San Catarina, Nuevo León — Auto company Tesla has begun the paperwork required for construction of its Gigafactory in the state of Nuevo León.
The company has submitted its request to the government of the state of Nuevo León to begin the construction of its Gigafactory in the municipality of Santa Catarina.
Through a memorandum, Musk’s company requested the construction of a set of projects in energy, water, road and railway matters prior to the construction of its new plant.
In the document, the company requested the construction of an electrical energy substation as well as infrastructure for the transmission of electrical energy to the properties. The construction and expansion of railway branches to the properties, in accordance with the plans authorized by authorities, as well as the construction of a railway yard in coordination with the selected railway operator.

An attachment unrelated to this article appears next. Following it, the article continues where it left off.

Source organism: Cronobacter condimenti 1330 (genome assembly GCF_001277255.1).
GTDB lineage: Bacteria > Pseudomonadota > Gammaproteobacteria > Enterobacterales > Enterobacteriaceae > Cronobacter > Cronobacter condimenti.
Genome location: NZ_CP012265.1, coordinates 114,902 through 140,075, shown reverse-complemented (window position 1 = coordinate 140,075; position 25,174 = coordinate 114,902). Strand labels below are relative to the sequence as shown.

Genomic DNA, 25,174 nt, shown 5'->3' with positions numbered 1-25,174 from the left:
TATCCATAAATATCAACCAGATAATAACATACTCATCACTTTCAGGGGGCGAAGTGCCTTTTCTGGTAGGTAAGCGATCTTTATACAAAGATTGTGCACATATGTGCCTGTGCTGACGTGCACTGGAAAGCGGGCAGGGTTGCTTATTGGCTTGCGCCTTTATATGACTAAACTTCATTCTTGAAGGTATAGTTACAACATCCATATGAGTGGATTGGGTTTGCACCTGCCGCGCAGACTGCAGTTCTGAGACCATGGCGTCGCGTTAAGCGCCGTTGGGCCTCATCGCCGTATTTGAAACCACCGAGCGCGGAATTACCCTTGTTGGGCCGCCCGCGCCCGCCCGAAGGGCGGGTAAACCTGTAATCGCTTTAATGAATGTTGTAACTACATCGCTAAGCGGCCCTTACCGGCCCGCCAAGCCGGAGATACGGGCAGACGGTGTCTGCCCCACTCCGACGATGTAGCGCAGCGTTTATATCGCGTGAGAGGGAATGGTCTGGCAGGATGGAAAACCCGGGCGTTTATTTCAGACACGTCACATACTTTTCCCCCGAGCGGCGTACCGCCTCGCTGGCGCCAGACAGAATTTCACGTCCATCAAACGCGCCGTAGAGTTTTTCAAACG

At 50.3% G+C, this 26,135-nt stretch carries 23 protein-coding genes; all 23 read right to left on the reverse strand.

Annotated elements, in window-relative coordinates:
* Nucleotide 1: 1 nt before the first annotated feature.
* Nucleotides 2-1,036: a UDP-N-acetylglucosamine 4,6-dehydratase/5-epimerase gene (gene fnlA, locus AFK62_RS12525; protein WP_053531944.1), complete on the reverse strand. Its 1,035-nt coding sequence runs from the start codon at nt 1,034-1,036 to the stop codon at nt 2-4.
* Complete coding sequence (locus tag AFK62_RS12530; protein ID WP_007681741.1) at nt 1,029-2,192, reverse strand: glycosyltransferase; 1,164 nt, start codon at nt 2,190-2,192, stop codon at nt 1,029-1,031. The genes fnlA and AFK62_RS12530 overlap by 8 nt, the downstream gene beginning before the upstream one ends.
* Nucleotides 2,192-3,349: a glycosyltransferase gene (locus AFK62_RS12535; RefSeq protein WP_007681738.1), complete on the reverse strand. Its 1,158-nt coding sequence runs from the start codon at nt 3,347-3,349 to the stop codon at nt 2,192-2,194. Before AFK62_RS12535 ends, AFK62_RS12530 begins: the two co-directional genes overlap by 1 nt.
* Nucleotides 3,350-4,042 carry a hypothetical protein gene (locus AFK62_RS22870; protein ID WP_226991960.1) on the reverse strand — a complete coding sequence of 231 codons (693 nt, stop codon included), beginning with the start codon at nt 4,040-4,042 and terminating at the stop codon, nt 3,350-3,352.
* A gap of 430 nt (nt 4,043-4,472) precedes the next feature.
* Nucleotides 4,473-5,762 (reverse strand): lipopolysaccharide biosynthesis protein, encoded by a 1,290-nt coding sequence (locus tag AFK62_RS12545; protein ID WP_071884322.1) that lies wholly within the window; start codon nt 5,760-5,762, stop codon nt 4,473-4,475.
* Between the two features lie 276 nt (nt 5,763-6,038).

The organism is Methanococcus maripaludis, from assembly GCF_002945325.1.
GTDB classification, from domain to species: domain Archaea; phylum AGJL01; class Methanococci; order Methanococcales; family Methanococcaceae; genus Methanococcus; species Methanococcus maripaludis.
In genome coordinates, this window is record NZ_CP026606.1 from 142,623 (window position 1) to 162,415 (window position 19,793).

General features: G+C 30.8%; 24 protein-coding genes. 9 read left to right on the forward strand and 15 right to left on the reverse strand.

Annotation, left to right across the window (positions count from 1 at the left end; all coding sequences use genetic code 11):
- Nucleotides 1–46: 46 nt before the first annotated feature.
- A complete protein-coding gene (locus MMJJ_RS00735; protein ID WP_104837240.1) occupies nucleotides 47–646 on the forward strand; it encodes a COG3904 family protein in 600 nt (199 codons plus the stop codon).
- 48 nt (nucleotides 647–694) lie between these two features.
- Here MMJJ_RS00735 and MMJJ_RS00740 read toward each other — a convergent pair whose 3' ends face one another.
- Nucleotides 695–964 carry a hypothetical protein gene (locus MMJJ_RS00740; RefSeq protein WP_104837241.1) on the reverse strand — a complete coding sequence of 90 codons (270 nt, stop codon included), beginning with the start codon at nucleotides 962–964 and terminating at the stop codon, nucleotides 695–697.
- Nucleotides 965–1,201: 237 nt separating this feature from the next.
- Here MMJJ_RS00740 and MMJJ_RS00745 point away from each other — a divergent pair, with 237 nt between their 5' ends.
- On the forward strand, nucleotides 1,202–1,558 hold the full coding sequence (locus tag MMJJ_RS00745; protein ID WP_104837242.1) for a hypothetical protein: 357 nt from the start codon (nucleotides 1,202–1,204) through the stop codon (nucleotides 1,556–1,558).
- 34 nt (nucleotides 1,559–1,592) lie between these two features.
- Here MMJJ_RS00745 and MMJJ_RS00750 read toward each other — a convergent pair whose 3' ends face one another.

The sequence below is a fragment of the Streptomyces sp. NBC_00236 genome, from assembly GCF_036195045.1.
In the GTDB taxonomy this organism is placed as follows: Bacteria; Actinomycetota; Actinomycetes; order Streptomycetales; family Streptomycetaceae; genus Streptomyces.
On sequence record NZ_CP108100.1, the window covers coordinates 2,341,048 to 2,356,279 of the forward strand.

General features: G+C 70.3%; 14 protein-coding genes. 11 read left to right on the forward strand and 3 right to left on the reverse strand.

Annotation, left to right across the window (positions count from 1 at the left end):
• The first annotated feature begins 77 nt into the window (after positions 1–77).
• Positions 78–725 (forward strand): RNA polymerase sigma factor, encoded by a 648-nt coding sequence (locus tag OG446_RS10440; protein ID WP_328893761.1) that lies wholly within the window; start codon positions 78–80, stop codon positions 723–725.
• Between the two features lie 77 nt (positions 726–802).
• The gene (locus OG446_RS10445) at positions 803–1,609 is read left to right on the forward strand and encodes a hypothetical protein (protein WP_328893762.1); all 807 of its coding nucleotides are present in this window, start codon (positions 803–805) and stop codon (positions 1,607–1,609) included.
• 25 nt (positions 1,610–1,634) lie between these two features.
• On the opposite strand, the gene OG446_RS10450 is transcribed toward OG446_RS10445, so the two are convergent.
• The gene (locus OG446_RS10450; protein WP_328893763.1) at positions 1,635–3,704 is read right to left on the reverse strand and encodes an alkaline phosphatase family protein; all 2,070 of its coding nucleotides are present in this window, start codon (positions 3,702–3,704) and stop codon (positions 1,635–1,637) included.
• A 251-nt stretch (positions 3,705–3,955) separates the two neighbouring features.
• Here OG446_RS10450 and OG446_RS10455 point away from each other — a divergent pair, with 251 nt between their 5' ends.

Likewise, the construction of infrastructure for water and sewage services.
“Provision of treated and drinking water to the project, through contract with the company through the corresponding public body. The company states that it will maximize the beneficial use of treated water for the Investment Project and that it will do its best to reduce its drinking water consumption through a sustainable process,” Tesla reported.
The water issue was addressed by Telsa since a lack of water in the state has been an ongoing concern due to the increased growth of manufacturing.
The document highlights that the company and the government recognize that the project will trigger the growth of the region, hence the importance of investing in the necessary infrastructure in accesses, schools, health centers and basic services.
Musk made the official announcement to build the factory in March of this year. The investment to construct the Gigafactory electric vehicle plant will be around $5 billion USD. It is being built in Santa Catrina, near the city of Monterrey. Mexico’s Ministry of Foreign Relations says the new Tesla Gigafactory could create as many as 6,000 jobs.